World's first recyclable woollen kayak made and launched in New Zealand

The Kakapo kayak that uses NZ wool
The kayak uses wool grown here to replace plastic in the hull. Photo credit: Supplied / Torpedo7

Kiwi paddlers who care about the environment have a new opportunity to embrace both guardianship of Aotearoa and recycling thanks to a new New Zealand-made kayak.

The world-first, named after the Kakapo, is a collaboration between wool engineering company Shear Edge and outdoor adventure retailer Torpedo7.

It uses New Zealand grown wool to replace 2kg of plastic in the hull, the equivalent of 400 plastic bags.

Shear Edge Roto, the fibre used, is a highly engineered natural fibre composite comprising 35 percent strong wool fibres embedded in high-density polyethylene, the company said.

Simon West, Torpedo7 CEO, said the company were "excited" to provide kayakers with an option that is kinder to the environment.

"Whether it's a paddle in the Waitematā Harbour, down the Whanganui River, or in the Marlborough Sounds, New Zealand offers some of the best kayaking spots in the world all year round.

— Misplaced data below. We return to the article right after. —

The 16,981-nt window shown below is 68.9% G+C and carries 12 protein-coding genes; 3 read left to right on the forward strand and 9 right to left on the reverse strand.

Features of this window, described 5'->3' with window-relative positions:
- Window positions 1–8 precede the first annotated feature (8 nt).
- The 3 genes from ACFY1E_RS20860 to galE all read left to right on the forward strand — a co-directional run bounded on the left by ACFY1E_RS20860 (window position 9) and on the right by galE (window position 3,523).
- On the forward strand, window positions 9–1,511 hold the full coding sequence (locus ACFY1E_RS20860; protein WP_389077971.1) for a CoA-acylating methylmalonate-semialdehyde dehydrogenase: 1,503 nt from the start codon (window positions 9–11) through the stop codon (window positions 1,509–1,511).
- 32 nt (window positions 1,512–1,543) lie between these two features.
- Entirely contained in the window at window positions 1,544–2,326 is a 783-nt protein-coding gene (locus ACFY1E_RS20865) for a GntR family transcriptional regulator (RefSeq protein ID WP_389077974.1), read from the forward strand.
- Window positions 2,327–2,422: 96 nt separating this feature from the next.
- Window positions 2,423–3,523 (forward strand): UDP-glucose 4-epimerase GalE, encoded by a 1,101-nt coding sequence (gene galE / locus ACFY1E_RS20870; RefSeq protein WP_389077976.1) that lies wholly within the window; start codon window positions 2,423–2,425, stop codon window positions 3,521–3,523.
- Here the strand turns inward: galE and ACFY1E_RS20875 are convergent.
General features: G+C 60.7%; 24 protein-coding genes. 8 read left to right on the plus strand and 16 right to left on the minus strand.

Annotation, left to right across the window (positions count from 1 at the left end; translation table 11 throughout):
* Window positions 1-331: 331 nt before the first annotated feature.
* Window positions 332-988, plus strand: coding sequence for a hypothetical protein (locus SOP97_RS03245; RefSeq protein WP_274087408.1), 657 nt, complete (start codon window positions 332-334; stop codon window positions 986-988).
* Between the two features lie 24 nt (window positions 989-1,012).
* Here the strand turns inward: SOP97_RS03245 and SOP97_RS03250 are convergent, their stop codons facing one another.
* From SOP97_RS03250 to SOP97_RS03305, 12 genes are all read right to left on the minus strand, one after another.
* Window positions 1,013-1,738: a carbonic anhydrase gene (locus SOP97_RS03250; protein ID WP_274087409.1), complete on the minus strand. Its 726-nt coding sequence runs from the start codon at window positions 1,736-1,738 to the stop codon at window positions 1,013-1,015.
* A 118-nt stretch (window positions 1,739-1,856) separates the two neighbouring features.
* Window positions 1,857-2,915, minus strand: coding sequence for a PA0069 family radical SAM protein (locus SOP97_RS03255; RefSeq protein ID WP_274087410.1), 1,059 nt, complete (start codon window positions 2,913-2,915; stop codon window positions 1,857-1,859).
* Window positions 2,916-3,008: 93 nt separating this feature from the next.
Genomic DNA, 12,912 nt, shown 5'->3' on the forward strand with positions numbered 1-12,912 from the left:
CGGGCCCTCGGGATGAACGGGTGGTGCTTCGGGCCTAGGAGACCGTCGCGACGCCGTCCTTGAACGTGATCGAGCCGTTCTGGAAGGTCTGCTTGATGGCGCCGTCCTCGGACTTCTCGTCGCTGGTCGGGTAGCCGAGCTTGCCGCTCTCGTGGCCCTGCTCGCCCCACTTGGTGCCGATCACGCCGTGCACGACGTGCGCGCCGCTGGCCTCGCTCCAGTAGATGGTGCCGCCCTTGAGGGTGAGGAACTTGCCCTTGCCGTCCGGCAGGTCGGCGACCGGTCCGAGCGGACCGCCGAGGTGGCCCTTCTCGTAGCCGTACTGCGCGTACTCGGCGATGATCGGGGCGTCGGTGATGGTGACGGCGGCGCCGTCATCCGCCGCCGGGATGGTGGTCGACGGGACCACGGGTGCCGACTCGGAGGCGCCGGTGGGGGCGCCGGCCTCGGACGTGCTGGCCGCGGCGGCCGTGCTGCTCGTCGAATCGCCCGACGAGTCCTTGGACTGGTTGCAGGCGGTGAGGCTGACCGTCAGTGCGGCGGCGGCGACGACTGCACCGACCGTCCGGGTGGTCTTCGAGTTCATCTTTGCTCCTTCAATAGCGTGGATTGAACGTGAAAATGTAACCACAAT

"Our team alongside Shear Edge have been working hard to innovate a kayak that has a reduced environmental impact and doesn't sacrifice on performance.

"To develop the world's first woollen composite kayak that is 100 percent Kiwi made is a huge feat for our team," he concluded.

The company said the green, black and beige colours are to signify both Kiwi innovation and the importance of Kaitiaki, the collective guardianship over Aotearoa's environment.

Thomas Nye, head of marketing and operations at Shear Edge, said the partnership was a "no-brainer".

"Everything we do is centred around our goal to accelerate the world's transition to more natural, renewable materials.

"We know collaboration is the key to pushing meaningful change. We believe that New Zealand is the most epic outdoor playground in the world.

"We're here to protect it, to innovate, and create products with purpose… and wow consumers with some pretty radical kiwi ingenuity."

After the Kakapo kayak's life is over, it can also be recycled. If it's returned to the store then it will be converted into new wool composite products.